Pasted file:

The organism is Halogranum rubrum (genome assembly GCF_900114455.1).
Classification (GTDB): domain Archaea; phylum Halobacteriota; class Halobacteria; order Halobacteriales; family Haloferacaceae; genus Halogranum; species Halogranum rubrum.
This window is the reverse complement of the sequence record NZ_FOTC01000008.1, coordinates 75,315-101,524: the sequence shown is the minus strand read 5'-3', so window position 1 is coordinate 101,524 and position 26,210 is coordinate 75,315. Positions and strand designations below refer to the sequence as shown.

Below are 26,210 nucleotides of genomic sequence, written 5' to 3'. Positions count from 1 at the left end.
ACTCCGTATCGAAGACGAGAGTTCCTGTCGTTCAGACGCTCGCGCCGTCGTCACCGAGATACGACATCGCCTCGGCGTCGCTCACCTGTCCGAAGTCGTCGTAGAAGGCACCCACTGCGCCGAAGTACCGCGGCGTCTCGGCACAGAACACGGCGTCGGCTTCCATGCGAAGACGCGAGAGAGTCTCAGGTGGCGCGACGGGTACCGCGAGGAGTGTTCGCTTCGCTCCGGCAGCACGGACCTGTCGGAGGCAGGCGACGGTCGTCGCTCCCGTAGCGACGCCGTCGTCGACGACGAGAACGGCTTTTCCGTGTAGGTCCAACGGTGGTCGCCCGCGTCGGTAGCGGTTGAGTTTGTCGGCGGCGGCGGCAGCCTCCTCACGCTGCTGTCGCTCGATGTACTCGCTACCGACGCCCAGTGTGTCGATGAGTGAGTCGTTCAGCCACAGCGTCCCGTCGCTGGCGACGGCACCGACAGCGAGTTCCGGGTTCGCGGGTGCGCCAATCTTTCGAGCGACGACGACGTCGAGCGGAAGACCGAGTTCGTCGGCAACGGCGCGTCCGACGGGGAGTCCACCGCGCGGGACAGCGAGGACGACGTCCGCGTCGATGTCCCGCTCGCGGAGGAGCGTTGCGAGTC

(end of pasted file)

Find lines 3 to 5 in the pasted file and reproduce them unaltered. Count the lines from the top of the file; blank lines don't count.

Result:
This window is the reverse complement of the sequence record NZ_FOTC01000008.1, coordinates 75,315-101,524: the sequence shown is the minus strand read 5'-3', so window position 1 is coordinate 101,524 and position 26,210 is coordinate 75,315. Positions and strand designations below refer to the sequence as shown.

Below are 26,210 nucleotides of genomic sequence, written 5' to 3'. Positions count from 1 at the left end.
ACTCCGTATCGAAGACGAGAGTTCCTGTCGTTCAGACGCTCGCGCCGTCGTCACCGAGATACGACATCGCCTCGGCGTCGCTCACCTGTCCGAAGTCGTCGTAGAAGGCACCCACTGCGCCGAAGTACCGCGGCGTCTCGGCACAGAACACGGCGTCGGCTTCCATGCGAAGACGCGAGAGAGTCTCAGGTGGCGCGACGGGTACCGCGAGGAGTGTTCGCTTCGCTCCGGCAGCACGGACCTGTCGGAGGCAGGCGACGGTCGTCGCTCCCGTAGCGACGCCGTCGTCGACGACGAGAACGGCTTTTCCGTGTAGGTCCAACGGTGGTCGCCCGCGTCGGTAGCGGTTGAGTTTGTCGGCGGCGGCGGCAGCCTCCTCACGCTGCTGTCGCTCGATGTACTCGCTACCGACGCCCAGTGTGTCGATGAGTGAGTCGTTCAGCCACAGCGTCCCGTCGCTGGCGACGGCACCGACAGCGAGTTCCGGGTTCGCGGGTGCGCCAATCTTTCGAGCGACGACGACGTCGAGCGGAAGACCGAGTTCGTCGGCAACGGCGCGTCCGACGGGGAGTCCACCGCGCGGGACAGCGAGGACGACGTCCGCGTCGATGTCCCGCTCGCGGAGGAGCGTTGCGAGTC